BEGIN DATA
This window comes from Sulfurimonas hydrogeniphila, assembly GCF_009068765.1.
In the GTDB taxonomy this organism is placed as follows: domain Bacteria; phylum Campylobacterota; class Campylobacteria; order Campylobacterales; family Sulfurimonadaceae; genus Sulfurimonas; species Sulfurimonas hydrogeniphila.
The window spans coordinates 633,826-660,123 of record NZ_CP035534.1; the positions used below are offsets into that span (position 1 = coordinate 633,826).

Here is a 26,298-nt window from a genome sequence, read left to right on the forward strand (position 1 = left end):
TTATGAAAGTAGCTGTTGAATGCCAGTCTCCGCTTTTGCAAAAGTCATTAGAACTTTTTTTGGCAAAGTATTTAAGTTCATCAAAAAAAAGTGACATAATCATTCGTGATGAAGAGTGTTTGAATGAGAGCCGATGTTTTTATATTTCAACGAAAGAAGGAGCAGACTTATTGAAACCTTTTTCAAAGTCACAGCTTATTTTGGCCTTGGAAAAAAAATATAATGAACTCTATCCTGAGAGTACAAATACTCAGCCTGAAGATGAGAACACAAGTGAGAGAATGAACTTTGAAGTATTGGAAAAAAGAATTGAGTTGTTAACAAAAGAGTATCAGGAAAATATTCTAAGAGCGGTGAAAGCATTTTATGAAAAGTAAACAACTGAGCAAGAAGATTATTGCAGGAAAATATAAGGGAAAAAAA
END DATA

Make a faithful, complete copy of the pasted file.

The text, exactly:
This window comes from Sulfurimonas hydrogeniphila, assembly GCF_009068765.1.
In the GTDB taxonomy this organism is placed as follows: domain Bacteria; phylum Campylobacterota; class Campylobacteria; order Campylobacterales; family Sulfurimonadaceae; genus Sulfurimonas; species Sulfurimonas hydrogeniphila.
The window spans coordinates 633,826-660,123 of record NZ_CP035534.1; the positions used below are offsets into that span (position 1 = coordinate 633,826).

Here is a 26,298-nt window from a genome sequence, read left to right on the forward strand (position 1 = left end):
TTATGAAAGTAGCTGTTGAATGCCAGTCTCCGCTTTTGCAAAAGTCATTAGAACTTTTTTTGGCAAAGTATTTAAGTTCATCAAAAAAAAGTGACATAATCATTCGTGATGAAGAGTGTTTGAATGAGAGCCGATGTTTTTATATTTCAACGAAAGAAGGAGCAGACTTATTGAAACCTTTTTCAAAGTCACAGCTTATTTTGGCCTTGGAAAAAAAATATAATGAACTCTATCCTGAGAGTACAAATACTCAGCCTGAAGATGAGAACACAAGTGAGAGAATGAACTTTGAAGTATTGGAAAAAAGAATTGAGTTGTTAACAAAAGAGTATCAGGAAAATATTCTAAGAGCGGTGAAAGCATTTTATGAAAAGTAAACAACTGAGCAAGAAGATTATTGCAGGAAAATATAAGGGAAAAAAA